The panelists bore down on the idea that the city itself is a target, as recent terror attacks such as those in Paris and Brussels showed. But looking beyond terror attacks to cyber-attacks and bio-pandemics, they agreed it’s not a matter of if but when. The very aspects of contemporary life that make the global city possible—massive mobility and hyper-connectivity—also leave it highly vulnerable. Those who want to help and to harm the city are tapping into the same systems of connectivity.
A panelist from Singapore, an expert on epidemics, noted that the SARS epidemic of 2003 emanated from one infected person and eventually spread to thousands. As massive mobility means that no part of the world is remote any longer, the greater danger to the global city may be pandemics, and not terror, he said. Meanwhile, a cyber expert brought up the horrors of electronic terror, in a world where evildoers can link into the same online networks as their victims (as occurred in the Mumbai attacks in 2008).
There was much talk of technical solutions such as “containerization,” “air gapping” and “layerization” to put breaks into communications connectivity and lessen the harm of cyber-attacks. But more emphasis was laid on the importance of building up a strong civic culture and trust among city dwellers, as the basis of resiliency against any of the three threats.
New Cities Rising… Where?
Much of what panelists said simply boggles the imagination. Attendees were told that more people are in movement today than ever before, that the slowest rate of change we’ll ever experience in our lifetime is that of today. We were told that the world has 3.4 billion smartphones, 1.9 million drones, and that one third of all the world’s data was created in the past year. We learned that by 2050, more than two-thirds of people will live in cities, with a huge shift to cities in Africa, Asia and Latin America. By 2050, two billion more people will live in the cities of this “global south,” and that eighty percent of the buildings needed for these people are not yet built. A developer from Hong Kong said that, in China, there have been more than 400 cities with one million or more people built in the past forty-five years.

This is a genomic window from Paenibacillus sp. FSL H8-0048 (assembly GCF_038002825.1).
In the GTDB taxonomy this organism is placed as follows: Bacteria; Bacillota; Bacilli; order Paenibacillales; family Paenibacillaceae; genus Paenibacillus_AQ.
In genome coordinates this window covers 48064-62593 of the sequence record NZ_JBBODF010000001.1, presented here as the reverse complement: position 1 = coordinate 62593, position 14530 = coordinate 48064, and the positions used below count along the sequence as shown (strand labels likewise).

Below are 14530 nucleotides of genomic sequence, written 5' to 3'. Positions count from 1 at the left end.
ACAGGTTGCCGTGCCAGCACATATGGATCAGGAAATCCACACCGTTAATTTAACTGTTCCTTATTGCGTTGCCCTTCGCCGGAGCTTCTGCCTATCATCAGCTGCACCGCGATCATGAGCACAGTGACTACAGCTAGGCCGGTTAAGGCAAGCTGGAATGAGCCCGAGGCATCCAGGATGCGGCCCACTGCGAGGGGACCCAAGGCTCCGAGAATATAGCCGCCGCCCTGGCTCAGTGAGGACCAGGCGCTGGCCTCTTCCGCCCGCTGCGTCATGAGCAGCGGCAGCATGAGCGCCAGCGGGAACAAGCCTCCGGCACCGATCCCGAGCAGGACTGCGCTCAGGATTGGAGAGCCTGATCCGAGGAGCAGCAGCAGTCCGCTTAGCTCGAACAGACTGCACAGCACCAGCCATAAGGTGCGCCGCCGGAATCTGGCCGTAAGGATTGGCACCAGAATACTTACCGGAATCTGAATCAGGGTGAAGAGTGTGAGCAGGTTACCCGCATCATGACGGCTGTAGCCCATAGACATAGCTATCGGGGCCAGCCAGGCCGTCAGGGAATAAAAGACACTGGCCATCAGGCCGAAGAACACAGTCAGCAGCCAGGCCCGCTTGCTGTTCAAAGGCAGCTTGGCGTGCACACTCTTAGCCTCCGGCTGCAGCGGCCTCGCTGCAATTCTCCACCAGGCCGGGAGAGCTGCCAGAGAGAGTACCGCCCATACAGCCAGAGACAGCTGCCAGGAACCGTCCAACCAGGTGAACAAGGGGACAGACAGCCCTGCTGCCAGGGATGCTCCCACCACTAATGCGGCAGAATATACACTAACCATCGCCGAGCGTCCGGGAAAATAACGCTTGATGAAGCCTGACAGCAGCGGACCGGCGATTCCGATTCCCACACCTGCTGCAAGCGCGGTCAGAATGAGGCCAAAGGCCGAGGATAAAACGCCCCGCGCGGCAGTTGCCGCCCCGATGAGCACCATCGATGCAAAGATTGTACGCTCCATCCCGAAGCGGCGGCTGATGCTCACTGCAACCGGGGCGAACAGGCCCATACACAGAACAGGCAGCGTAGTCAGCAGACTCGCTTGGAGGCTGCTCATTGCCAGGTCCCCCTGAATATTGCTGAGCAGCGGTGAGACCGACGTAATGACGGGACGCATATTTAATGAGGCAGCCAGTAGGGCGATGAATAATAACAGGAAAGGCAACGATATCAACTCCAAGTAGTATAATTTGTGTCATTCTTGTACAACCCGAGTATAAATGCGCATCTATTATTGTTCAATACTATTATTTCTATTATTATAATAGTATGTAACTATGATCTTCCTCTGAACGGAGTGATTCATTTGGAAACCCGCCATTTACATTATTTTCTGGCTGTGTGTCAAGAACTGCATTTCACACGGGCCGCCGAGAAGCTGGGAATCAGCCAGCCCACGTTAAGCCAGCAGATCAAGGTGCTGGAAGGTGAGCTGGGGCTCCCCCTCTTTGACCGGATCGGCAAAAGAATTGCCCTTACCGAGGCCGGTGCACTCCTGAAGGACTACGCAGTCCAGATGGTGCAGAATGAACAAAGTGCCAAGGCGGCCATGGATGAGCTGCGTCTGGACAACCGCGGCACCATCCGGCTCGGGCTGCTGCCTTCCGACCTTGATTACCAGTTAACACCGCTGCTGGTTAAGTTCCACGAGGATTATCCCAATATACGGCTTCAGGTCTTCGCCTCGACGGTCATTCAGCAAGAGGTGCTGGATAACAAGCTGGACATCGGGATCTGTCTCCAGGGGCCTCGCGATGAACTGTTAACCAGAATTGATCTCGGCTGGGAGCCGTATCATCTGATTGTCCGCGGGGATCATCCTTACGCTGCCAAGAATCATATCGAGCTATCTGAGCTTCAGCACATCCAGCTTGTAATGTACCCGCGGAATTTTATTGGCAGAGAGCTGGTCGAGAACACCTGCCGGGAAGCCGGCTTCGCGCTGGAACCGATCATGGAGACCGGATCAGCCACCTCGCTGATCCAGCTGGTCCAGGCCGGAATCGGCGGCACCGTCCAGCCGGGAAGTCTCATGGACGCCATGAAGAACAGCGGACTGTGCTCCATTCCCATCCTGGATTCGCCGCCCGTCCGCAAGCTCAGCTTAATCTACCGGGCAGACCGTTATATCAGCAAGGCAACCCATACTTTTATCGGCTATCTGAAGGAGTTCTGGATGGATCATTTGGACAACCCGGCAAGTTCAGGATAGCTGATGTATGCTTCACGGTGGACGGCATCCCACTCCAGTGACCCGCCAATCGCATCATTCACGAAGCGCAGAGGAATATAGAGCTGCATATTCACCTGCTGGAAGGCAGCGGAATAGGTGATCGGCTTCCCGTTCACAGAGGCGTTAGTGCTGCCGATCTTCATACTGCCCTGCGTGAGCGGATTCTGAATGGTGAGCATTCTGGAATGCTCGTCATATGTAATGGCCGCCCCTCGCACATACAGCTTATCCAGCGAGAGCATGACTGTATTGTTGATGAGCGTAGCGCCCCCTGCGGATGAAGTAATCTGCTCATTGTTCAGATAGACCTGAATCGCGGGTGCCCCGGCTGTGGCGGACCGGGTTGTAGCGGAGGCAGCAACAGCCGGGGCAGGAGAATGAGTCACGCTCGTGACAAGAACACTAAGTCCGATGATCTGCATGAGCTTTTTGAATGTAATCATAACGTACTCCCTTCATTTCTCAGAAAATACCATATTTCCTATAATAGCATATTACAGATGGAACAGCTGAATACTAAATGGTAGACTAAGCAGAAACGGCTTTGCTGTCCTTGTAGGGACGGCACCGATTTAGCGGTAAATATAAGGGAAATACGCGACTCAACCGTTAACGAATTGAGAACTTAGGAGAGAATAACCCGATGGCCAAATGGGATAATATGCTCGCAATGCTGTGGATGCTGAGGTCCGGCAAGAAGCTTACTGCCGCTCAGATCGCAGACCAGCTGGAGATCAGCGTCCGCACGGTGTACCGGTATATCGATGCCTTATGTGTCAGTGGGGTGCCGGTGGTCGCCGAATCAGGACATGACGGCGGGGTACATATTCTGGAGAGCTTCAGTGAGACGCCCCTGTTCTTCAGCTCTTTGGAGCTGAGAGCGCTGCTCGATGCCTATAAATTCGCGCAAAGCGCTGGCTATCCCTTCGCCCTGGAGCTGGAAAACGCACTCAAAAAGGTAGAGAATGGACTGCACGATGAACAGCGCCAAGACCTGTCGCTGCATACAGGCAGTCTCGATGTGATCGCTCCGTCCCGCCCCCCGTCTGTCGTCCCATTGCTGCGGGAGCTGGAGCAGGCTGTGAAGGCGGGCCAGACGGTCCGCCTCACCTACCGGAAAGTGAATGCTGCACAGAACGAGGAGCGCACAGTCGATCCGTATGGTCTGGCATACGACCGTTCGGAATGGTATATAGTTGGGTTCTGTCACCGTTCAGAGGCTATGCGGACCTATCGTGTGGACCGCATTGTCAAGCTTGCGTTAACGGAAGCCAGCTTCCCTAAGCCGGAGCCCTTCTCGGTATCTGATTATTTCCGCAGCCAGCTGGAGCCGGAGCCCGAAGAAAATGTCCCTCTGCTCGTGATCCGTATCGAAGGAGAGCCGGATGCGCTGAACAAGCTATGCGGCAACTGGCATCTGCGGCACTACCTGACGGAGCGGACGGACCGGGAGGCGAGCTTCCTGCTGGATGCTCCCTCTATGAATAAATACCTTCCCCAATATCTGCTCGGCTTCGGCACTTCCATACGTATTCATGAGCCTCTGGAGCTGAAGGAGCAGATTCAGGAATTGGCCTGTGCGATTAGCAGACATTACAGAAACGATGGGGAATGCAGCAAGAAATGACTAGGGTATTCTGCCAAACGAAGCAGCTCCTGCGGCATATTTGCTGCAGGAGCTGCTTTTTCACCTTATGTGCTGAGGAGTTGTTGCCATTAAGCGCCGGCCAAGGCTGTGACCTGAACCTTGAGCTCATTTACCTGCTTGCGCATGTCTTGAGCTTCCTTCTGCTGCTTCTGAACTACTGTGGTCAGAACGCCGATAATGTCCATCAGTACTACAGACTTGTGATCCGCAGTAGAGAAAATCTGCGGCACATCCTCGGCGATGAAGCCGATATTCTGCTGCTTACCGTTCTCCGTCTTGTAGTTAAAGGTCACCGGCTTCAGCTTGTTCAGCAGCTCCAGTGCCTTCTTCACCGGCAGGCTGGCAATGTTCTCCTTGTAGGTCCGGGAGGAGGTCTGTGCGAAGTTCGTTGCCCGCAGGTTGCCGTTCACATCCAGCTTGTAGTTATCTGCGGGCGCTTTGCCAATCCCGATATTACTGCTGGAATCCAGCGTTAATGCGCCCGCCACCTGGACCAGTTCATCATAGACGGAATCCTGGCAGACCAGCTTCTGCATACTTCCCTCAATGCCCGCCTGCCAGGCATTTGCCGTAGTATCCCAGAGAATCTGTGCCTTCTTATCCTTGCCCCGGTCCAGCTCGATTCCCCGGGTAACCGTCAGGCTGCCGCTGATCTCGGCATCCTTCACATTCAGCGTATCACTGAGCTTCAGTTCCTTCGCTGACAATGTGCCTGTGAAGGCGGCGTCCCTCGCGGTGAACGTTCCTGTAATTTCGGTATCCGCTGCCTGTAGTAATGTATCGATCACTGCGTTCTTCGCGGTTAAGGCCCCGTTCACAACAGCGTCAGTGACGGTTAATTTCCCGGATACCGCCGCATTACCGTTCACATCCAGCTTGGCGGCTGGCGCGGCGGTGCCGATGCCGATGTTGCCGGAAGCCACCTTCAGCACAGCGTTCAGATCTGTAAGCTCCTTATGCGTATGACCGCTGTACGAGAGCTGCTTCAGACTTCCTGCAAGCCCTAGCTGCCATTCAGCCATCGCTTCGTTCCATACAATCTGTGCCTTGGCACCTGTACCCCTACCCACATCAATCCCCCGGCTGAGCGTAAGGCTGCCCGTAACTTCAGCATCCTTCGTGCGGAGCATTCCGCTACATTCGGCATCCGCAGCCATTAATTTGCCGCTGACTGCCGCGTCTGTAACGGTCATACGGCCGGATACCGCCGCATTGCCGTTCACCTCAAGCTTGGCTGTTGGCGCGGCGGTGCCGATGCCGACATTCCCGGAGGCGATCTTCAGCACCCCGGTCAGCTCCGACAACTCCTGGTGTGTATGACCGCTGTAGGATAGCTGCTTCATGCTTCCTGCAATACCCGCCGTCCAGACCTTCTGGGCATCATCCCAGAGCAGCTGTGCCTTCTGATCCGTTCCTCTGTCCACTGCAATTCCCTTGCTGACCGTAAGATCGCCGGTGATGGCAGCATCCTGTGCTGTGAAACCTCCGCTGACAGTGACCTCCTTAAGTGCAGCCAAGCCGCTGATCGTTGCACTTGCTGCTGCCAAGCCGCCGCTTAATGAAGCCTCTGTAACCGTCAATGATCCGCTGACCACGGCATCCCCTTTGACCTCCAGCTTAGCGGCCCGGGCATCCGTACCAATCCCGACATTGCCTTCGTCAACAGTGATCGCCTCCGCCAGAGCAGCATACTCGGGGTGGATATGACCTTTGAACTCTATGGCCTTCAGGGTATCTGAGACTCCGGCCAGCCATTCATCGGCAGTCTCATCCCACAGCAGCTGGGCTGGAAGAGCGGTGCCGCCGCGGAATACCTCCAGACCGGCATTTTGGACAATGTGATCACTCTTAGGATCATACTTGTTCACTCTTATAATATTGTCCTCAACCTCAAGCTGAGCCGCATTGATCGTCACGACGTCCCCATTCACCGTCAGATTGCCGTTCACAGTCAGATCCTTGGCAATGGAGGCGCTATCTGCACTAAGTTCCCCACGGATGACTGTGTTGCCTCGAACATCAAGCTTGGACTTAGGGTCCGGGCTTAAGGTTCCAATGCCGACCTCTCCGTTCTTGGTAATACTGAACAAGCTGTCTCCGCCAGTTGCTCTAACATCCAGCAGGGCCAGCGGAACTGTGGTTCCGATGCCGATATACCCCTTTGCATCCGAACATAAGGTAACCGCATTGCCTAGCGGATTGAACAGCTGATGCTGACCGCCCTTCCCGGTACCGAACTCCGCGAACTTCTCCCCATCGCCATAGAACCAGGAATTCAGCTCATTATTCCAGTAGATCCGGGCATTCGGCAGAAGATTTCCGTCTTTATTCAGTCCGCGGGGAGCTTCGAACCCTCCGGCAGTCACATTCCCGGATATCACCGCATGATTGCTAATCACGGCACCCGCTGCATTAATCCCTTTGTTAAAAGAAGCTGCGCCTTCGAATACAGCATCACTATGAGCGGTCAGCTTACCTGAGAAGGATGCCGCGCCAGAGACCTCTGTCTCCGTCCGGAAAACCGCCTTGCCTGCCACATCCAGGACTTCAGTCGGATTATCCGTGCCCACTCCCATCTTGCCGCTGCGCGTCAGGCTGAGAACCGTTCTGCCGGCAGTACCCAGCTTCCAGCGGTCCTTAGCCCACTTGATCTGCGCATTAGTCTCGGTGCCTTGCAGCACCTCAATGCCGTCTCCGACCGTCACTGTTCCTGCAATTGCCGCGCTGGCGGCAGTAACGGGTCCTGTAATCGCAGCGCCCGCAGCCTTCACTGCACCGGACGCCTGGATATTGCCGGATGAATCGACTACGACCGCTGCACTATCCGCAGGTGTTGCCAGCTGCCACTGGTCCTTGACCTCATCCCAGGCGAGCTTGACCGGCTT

Alfonso Vegara, head of Fundación Metrópoli in Spain, gave a brief but fascinating presentation hinting at our urban future. Vegara spoke of how the scale of cities will change, as medium-size cities become more important. Lacking the scale of the global megacities, they will need to band together, to become interconnected to thrive. He showed emerging clusters of these in Malaysia and Colombia, and discussed how his organization is helping them to plan for the digital and physical infrastructure to connect them. High-speed trains will play an important role.
Dan Doctoroff, head of a New York-based company called Sidewalk Labs, stated that we’re at the dawn of a “fourth urban age,” an age of ubiquitous connectivity, and that something like Uber is just scratching the surface of what’s to come. Cities will generate huge amounts of data collected on a very granular level, to make services such as autonomous cars far more targeted to users. Another speaker, Scott Brun of AbbVie Ventures, talked about emerging cities, which he anticipates will be new hubs rising around technology research labs. He believes these centers of innovation will arise, although we currently have no idea where they will be.
Design Between the Buildings
What was interesting about the panel called “Redesigning the Global City” was that there was not a professional designer on it. Indeed, the panelists were remarkable for the diversity of their expertise. Panelist Peter Kudryavtsev, of the Citymakers organization in Moscow, noted that there was a sociologist, a health-care expert and a specialist in public spaces, but not a single professional architect. Hence, nobody was throwing stunning architectural images onto a screen.
Instead, the panelists circled around the theme of human interaction and connectivity as the key concern in good city design. Kudryavtsev made the point that the professional urbanist, the “city maker,” is something new. He pointed out that there’s an objective side to city making, supported by big data and the technologies that were discussed throughout much of the three-day forum. But he said there’s also a subjective side, one that imagines what is unique in each global city.
Indeed, the idea of the city maker of today as more of a generalist than a specialist, as one who can draw on an array of disciplines, emerged during the course of discussion. All of the panelists, coming at the question of design from their diverse perspectives, contributed to this notion.